• Seeking out and actually reading past research and other relevant documents. This is mainly to avoid wasting time repeating work but is also usually interesting and informative. Please do not be afraid of reading. It’s what makes the world go ‘round: “The more that you read, the more things you will know. The more that you learn, the more places you’ll go.” – Dr. Seuss
  • Performing any initial research if necessary. Anything you could accomplish by sending out a survey has no place in a workshop.
  • Plan a schedule and prepare all of your activities beforehand. I already mentioned the importance of structure. It’s not crucial that you stick to time estimates, but knowing the next activity that you are working toward usually is. I find it useful to plan more activities than necessary, because you don’t know what the group dynamic is going to be like until you’re there. You might get through things quickly or you may run out of time. It’s always good to have backup.
  • Design (and practice) your introduction and icebreaker. Most people over the age of 12 are not at home in this type of environment so this handholding step is required. It’s a good idea to run your icebreaker by a few people who are cooler than you to make sure it isn’t too lame. Nothing worse than starting off with a roomful of eye rolls.

E. Engage

Handle this. It is the requirement of a workshop facilitator to make sure that all participants contribute to every activity. If a schoolteacher can keep 5 year olds engaged for several hours, day in and day out, you can certainly keep adult participants engaged for 2 hours at a time. This is mandatory and it is your job. Do not let them get bored or you have wasted everyone’s time including your own.

I find that 2 hours is an ideal amount of time to request that people come in for. It’s not so long that it hinders participation and just long enough to not require a break in the middle. Adding 30 minutes requires a 15 minute break that turns into 20, meaning you’ve earned yourself a whopping 10 min and eliminated participants who can’t clear their schedules for that long. If you need more time, consider multiple sessions.

You should also consider the time of day.  You may have to do an evening slot to accommodate those who work during the day. If you think you can get the required participants during business hours, 10-12am is nice because people have checked their emails for the morning, are usually on their second cup of coffee, are not quite ready for lunch and haven’t yet hit the afternoon crash.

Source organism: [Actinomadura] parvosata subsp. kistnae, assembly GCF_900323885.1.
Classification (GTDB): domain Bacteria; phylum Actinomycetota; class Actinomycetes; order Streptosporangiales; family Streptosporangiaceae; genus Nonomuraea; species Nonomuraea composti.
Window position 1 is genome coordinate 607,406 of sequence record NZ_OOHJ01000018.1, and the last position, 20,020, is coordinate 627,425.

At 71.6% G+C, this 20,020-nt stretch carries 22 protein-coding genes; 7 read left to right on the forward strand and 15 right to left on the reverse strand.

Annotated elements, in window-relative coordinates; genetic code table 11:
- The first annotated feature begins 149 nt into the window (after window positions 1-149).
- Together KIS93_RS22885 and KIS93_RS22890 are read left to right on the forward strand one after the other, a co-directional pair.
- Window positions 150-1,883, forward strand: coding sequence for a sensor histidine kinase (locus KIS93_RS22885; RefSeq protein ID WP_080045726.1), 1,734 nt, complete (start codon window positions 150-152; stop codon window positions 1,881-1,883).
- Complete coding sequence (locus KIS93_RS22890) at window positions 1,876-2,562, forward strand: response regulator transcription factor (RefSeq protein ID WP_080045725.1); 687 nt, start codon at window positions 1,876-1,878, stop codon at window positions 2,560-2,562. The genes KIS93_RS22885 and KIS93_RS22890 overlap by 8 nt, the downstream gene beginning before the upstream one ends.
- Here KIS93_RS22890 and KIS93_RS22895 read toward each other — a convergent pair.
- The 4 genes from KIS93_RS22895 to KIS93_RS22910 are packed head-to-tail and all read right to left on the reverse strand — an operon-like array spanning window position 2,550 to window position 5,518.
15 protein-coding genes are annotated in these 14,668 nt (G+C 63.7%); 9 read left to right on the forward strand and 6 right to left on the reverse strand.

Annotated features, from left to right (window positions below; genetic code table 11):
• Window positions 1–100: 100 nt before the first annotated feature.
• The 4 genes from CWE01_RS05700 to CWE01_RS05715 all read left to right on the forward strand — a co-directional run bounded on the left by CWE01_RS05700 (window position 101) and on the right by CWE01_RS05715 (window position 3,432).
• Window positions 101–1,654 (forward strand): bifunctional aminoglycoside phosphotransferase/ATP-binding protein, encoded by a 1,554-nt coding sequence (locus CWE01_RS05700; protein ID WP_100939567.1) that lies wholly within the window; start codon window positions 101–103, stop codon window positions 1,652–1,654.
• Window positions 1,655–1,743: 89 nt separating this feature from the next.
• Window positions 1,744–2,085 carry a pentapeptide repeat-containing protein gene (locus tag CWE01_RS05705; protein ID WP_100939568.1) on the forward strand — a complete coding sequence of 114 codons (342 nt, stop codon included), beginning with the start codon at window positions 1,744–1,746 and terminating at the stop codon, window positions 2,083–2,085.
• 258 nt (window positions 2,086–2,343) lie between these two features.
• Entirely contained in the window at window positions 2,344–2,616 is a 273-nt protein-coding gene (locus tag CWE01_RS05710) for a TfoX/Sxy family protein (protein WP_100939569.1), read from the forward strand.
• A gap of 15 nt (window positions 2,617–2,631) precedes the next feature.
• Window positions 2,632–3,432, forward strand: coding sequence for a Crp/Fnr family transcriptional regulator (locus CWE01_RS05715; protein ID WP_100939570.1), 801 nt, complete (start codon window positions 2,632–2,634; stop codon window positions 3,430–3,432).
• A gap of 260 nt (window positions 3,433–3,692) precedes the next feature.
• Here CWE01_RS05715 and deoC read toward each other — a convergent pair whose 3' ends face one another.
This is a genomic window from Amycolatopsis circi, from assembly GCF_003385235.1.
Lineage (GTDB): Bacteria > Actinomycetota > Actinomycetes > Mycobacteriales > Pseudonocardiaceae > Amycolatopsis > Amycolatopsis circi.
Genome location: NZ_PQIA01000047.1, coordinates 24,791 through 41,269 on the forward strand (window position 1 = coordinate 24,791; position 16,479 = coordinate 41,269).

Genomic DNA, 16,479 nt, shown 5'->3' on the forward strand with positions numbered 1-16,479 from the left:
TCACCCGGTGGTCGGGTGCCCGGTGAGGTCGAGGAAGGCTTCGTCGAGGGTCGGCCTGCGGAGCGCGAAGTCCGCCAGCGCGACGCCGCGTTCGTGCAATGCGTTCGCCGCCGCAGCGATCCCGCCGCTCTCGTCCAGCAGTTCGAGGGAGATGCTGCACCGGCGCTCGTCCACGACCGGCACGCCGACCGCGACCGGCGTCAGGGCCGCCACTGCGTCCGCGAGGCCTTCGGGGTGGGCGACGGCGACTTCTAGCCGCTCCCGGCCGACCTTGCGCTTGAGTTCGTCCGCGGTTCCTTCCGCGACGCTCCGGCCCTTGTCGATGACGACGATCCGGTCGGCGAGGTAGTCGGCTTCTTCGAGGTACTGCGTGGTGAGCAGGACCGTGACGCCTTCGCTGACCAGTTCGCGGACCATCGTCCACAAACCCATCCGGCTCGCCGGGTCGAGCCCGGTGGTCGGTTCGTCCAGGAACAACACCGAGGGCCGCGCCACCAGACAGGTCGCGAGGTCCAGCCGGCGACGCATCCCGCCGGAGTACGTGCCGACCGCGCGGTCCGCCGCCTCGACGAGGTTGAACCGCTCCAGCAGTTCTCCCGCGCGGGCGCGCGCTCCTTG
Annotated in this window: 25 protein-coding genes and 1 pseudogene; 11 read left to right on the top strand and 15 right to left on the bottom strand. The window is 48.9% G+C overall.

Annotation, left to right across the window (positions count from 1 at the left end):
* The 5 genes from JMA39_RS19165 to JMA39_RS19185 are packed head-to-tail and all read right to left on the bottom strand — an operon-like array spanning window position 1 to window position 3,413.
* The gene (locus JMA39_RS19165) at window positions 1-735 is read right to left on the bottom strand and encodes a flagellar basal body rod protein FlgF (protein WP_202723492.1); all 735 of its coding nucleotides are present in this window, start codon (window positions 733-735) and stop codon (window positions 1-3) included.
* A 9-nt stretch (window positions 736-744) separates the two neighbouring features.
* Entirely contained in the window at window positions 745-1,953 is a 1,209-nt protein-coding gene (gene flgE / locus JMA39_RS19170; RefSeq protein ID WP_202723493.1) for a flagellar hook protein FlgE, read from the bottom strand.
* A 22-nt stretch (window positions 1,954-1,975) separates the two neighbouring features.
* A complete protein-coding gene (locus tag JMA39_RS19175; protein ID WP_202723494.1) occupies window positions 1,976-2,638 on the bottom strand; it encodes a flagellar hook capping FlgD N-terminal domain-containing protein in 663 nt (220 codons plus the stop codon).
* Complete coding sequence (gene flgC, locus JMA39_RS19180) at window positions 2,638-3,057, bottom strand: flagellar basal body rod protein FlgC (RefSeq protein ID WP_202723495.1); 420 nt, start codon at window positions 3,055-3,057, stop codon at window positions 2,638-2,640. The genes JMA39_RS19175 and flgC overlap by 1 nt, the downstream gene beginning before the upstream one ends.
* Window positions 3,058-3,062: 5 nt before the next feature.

As previously mentioned, a fun, casual environment in which everyone feels they can speak comfortably is a good start. Add energy and humour to this and you should manage just fine. If you cannot do this on your own, bring an enthusiastic helper and/or sugary sweets.

C. Care

Really. Like not just doing that ‘pretending I’m actively listening’ thing where you nod your head and say, “mhmm” every so often. News flash: nobody falls for that.

Talk with people and listen to what they are saying and respond with follow up comments and questions. The participants are there to teach you about who they are and what they do and think. Take advantage of this opportunity by being present.

I once planned a workshop for a client who did a fabulous job at this. When the session was wrapping to a close, she excused herself for a few minutes and returned with a magazine for each of the participants from a collection of the organisation’s past editions. Each issue had been carefully chosen based on relevant articles to what she had heard about them in the session. I cannot explain here how impressed everyone was.

T. Thank

T stands for Thank you. If you forget everything else (don’t forget everything else), please remember to thank the participants for giving their time up for you. They didn’t have to help, but they did. And now you know so much more. You best be thanking them. All they’re asking for is a little respect.

I always judge the success of my workshop based on whether or not I get a few thanks in return. To me, this means the session was worth their time as well (note: thanking you while you are handing them money does not count).

And there you have it. 7 key factors to remember for successful workshop facilitation, all brought together neatly in an enjoyable mnemonic that will now have you singing and snapping with attitude for the next several hours at least (just a, just a, just a).

You’re Welcome.

Kristy Blazo

Kristy Blazo

Kristy is a lively UX professional from Detroit with great strength in digital strategy. She is inquisitive and passionate about human interaction – and knows to look beyond data to provide the best insight possible. Having completed studies in engineering, design and anthropology, Kristy has an outstanding ability to ‘design the right thing’, not just ‘design the thing right’. She works for user experience consultancy U1 Group in Melbourne.

U1 Group

U1 Group

U1 Group is a pioneer Australia-based UX consultancy that has been in business for more than 12 years. It provides clients with digital certainty—uncovering valuable insights, recommending bespoke solutions and ensuring users come back again and again. Specialists in research and strategy, our team offers a definitive journey to success, not just a flashy design.

We love sharing afternoon tea, discussing silly games on the App Store and taking turns to bring our dogs into the office on alternate days.

comments powered by Disqus